US space entity NASA (National Aeronautics and Space Administration) has announced that preparations are underway for the Ingenuity Red Planet helicopter to make its sixth flight on Mars next week.
This comes just two weeks after the helicopter completed its fifth flight on May 7, when it flew 423 feet (129 meters) and reached an altitude of 33 feet (10 meters) above its new landing area.
NASA stated that the sixth flight will be the first during the helicopter’s operations demonstration phase which will involve “scouting multiple surface features from the air and landing at a different airfield.”
This is the first time Ingenuity will be its own, without the Perseverance rover watching over it. The Perseverance rover had shared visuals of Ingenuity on all five of its previous flights.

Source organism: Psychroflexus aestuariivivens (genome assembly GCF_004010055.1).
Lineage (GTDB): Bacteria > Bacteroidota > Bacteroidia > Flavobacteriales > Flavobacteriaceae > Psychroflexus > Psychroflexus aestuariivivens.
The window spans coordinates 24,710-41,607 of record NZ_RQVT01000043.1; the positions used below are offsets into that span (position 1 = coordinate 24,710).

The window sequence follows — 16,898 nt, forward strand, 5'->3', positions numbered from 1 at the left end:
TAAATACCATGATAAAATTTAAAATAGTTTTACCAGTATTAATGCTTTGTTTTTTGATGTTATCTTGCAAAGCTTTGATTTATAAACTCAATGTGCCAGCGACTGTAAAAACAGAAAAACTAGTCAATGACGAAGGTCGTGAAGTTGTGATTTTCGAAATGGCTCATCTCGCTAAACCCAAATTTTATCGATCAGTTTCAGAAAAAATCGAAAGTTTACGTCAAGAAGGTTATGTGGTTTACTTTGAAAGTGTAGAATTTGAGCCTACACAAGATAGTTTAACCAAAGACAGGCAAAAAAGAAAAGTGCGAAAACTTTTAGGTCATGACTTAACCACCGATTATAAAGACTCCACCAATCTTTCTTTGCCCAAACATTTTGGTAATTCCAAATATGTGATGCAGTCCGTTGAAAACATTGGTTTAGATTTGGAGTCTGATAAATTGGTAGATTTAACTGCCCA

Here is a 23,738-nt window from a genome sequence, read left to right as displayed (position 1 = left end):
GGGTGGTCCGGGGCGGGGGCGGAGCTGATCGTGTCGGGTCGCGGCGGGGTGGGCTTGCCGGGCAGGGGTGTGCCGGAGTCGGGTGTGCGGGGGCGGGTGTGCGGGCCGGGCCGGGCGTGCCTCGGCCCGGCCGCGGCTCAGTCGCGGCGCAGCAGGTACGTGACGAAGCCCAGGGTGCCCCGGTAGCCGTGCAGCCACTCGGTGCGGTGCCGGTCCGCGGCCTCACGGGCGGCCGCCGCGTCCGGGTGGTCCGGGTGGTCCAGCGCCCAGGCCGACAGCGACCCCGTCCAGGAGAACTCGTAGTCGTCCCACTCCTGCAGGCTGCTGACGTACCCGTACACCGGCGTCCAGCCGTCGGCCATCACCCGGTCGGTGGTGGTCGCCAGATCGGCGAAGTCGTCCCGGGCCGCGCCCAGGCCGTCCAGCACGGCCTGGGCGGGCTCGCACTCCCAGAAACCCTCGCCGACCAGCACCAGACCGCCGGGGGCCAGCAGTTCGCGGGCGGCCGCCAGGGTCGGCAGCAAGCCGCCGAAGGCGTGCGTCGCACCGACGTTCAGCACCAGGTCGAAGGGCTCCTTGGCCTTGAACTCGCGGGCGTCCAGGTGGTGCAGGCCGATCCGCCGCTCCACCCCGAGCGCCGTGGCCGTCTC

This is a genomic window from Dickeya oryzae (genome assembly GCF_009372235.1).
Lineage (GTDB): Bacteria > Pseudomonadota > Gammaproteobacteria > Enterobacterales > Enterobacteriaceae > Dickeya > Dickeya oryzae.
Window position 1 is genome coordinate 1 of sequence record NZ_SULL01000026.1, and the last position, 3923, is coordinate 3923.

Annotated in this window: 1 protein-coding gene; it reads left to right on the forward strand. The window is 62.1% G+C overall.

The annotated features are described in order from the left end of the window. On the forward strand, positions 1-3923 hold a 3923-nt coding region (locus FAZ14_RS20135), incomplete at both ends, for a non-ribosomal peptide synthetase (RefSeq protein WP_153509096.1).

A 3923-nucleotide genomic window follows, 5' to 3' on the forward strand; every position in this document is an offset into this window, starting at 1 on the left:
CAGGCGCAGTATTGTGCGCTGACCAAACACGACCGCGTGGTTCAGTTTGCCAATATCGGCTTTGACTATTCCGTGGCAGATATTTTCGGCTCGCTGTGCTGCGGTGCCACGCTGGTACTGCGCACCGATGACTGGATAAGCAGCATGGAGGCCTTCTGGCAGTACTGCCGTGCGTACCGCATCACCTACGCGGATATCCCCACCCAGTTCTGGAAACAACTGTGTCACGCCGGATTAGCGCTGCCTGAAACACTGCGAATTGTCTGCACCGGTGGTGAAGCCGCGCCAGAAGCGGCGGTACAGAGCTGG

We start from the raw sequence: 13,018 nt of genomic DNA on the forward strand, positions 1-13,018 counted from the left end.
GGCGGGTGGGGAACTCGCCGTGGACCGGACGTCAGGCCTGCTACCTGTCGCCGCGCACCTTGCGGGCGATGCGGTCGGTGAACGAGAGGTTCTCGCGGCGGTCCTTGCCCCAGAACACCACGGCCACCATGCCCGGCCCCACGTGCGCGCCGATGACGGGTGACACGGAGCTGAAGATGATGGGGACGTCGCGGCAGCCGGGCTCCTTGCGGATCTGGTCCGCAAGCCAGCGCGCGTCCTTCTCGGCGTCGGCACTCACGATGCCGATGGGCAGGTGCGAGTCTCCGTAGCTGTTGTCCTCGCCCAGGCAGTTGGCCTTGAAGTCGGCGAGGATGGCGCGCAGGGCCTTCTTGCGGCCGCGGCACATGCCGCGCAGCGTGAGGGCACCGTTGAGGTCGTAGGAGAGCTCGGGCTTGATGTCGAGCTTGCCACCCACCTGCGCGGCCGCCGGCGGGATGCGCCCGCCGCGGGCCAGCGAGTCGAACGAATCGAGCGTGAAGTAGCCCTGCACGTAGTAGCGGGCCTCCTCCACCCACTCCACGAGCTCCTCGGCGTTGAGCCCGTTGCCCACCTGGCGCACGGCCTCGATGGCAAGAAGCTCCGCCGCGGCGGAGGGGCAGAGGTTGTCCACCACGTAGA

NASA revealed the helicopter’s proposed flight path, stating that it would climb to 33 feet (10 meters) and then travel southwest for about 492 feet (150 meters).
Ingenuity will begin acquiring color imagery of an area of interest once it reaches that distance, NASA said that, as it translates to the south around 50-66 feet (15-20 meters).
When the rotorcraft has finished collecting images, it will fly northeast about 164 feet (50 meters) and land at “Field C,” its new base of operations.
NASA expects the Ingenuity to achieve a ground speed of 9 mph (4 meters per second) and a time aloft of about 140 seconds on this flight. The rotorcraft will land for the first time at an airfield that hasn’t been surveyed from the air, according to the agency.
NASA stated that the Ingenuity team is using imagery from NASA’s Mars Reconnaissance Orbiter’s HiRISE camera. Field C appears to be relatively flat and has few surface obstructions, as shown by the photographs.
The Mars Ingenuity helicopter’s success on the red planet demonstrated that powered and operated flight was possible on Mars. Project manager Ms. MiMi Aung described the first-ever Ingenuity flight on Mars as a “Wright brothers’ moment on Mars.”
Related: Can earthlings protect themselves from an asteroid strike? NASA reveals